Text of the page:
This year, the Braves, one of the most potent offenses in all of baseball, are providing ace Kris Medlen with a Salvation Army-generous... 2.86 runs of support per game.
The Giants, meanwhile, have plated just above the major league average for runs scored, but for top starter Matt Cain, have only mustered 3.14 runs of support.
At 2.86 runs of support per game, Cole Hamels, again the victim in last night's 2-1 loss to the Arizona Diamondbacks at Chase Field, falls in between.
So no, he's not alone.
You can hypothesize the reasons. Maybe it's that offenses actively coast when top starters take the hill. Or maybe they're just spent from trying to get their teams through the back ends of their rotations.
Whatever the case, fact is, Hamels' plight isn't just his.
Sure it's been bad for him this year. Despite a 2.41 ERA in his last six starts, Hamels is 1-3 in them because he's gotten two runs of support or fewer in four. On the year, the team is just 1-7 when their $144 million man gets the ball.
But what about Medlen? He's punched a a 3.25 ERA, and yet he's only 1-4. Worse, the Braves, only a half game under the Cardinals for the best record in the league, are only 2-5 in his starts. And remember: Medlen didn't have any sweep-this-under-the-rug starts like Hamels did.
And before you say that Jeff Samardzija is 1-4 and the Cubs are 2-6 in his starts despite his 3.09 ERA because Chicago doesn't score or win for anybody, keep in mind that they do, in fact, score for Scott Feldman (3-3, 2.70 ERA) and Carlos Villanueva (1-2, 3.02 ERA), who've pulled 4.67 and 4.57 runs of support per nine -- more than anybody on the Phillies but Kyle Kendrick.
Speaking of: Kendrick so far has been a sweet surprise. But he's still been a surprise, right? (Right.) It stands to reason, then, that whether it's conscious or not, lineups bring their best stuff when they know they have to.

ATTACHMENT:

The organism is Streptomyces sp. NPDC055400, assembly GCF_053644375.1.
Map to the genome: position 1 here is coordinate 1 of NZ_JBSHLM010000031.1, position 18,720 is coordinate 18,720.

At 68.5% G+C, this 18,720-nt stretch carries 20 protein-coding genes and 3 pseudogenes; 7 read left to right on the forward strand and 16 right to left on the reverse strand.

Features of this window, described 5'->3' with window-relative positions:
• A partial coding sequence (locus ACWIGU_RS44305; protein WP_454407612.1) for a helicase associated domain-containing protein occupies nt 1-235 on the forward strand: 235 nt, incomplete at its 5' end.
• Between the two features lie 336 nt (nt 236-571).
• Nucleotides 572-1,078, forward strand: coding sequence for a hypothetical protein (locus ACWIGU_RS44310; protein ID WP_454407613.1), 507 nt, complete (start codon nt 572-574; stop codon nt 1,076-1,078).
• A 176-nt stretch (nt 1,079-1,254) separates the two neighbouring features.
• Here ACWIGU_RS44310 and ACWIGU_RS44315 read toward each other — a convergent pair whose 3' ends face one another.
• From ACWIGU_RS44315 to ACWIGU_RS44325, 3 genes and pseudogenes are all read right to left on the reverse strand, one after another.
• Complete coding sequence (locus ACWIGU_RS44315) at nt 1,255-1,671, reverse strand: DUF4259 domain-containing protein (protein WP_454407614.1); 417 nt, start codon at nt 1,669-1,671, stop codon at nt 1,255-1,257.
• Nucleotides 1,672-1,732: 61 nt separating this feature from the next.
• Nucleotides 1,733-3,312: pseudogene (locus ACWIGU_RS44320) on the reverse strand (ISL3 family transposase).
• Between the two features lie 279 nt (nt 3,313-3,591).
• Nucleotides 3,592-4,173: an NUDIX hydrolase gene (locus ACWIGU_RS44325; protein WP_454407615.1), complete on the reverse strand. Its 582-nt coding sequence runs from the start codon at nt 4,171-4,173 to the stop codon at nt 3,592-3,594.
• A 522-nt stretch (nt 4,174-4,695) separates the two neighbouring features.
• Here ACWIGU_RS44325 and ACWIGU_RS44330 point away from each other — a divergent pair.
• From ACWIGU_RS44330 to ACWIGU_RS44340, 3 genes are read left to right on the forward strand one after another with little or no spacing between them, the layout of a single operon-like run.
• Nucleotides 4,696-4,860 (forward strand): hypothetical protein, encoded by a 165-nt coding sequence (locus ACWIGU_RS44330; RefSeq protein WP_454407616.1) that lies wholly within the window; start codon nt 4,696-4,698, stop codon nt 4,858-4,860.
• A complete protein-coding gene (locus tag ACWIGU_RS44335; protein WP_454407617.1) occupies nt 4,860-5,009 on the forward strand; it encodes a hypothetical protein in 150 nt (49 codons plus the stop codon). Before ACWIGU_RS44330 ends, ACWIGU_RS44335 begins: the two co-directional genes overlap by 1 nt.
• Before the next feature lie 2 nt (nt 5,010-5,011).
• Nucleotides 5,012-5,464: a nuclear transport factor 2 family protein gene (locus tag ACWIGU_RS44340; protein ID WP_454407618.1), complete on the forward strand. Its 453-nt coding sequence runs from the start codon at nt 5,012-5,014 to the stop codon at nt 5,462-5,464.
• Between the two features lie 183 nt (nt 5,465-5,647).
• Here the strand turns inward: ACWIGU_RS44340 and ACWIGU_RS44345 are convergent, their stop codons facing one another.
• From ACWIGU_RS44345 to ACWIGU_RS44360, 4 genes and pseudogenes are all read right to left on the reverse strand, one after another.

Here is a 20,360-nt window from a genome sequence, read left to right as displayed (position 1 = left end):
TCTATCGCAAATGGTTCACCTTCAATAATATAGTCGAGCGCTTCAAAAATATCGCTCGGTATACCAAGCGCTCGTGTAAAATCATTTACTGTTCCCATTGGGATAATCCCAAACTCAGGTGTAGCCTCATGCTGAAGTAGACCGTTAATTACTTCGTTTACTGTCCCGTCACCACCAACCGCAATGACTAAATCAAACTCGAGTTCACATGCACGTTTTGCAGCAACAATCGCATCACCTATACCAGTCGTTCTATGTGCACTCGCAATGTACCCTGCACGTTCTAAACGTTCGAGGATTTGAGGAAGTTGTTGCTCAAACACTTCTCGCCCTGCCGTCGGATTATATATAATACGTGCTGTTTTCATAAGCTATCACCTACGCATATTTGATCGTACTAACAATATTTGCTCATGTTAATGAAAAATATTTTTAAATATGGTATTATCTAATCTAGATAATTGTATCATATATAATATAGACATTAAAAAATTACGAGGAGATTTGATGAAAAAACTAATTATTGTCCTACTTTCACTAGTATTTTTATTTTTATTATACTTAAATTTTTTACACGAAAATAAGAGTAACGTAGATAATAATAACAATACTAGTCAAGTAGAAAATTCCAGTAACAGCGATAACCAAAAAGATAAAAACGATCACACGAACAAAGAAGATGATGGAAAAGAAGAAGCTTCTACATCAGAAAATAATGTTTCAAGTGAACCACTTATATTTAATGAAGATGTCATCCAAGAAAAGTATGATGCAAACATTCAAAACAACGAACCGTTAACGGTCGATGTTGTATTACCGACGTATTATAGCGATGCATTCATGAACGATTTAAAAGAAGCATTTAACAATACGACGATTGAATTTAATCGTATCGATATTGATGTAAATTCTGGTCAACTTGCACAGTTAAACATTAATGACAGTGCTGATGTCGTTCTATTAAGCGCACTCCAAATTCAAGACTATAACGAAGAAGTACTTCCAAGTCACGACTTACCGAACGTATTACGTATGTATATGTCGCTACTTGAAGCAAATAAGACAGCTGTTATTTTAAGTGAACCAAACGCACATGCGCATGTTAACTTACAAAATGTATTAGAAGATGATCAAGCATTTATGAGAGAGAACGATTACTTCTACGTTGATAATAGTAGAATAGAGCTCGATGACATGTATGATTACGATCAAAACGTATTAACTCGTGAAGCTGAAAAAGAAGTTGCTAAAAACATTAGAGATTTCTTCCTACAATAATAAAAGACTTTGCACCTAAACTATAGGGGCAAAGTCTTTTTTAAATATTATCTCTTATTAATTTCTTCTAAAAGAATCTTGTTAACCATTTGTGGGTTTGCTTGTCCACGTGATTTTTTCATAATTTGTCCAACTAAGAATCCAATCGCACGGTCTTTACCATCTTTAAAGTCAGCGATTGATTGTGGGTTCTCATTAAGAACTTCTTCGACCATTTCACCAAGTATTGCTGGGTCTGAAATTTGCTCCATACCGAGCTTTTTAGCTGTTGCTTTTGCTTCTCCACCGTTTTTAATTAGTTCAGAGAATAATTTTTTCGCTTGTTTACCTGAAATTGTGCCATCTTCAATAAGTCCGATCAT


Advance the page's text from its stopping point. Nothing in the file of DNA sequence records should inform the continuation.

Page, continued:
Look at the top 10: Jonathon Niese (NYM), Jon Garland (COL), Julio Teheran (ATL), Lance Lynn (STL), Yovani Gallardo (MIL), Juan Nicasio (COL), Adam Wainwright (STL), Tim Lincecum (SFG), Mike Leake (CIN), Patrick Corbin (think you're acquainted now).
With few exceptions, all are either back-end types (Gallardo, Nicasio, Leake), really young (Teheran, Corbin) or have no business being a 1 but were thrust there because the Mets are terrible.
Lincecum offers an interesting look, because he's a rare find: a once-at-the-top-of-his-game ace now reduced to so-called replacement level. His run support was decent in his back-to-back Cy Young years (4.57 in both). But with each passing year, during all of which he was still San Fran's opening day starter, his run support dwindled, all the way down to 2.81 in 2011.
Then, he unravels and gets relegated to the 'pen last year, and poof -- the run support returns.
Some guys have overcome it. Clayton Kershaw's only getting 2.38 RS/9, the fourth-worst in the league. But with the fourth-best ERA, he's 3-2 and Dodgers are at least 4-4 when he starts. Madison Bumgarner's 2.31 ERA has been enough to get him a 3-1 mark despite the sixth-fewest RS/9 in the NL.
Others just get it good. Wainwright, already the owner of a 2.72 ERA and the best K/BB ratio in baseball, gets 5.53 runs per game -- seventh-best in the NL. But Wainwright seems the exception.
For everyone dubbing Cole Hamels, "Cliff Lee 2.0," recall that Lee could be his own next generation. Lee this year is only getting 0.26 RS/9 more than Hamels, for the difference of 41 vs. T-47 on this list of 60.
Though at this rate, Phillies starters should be happy to get anything.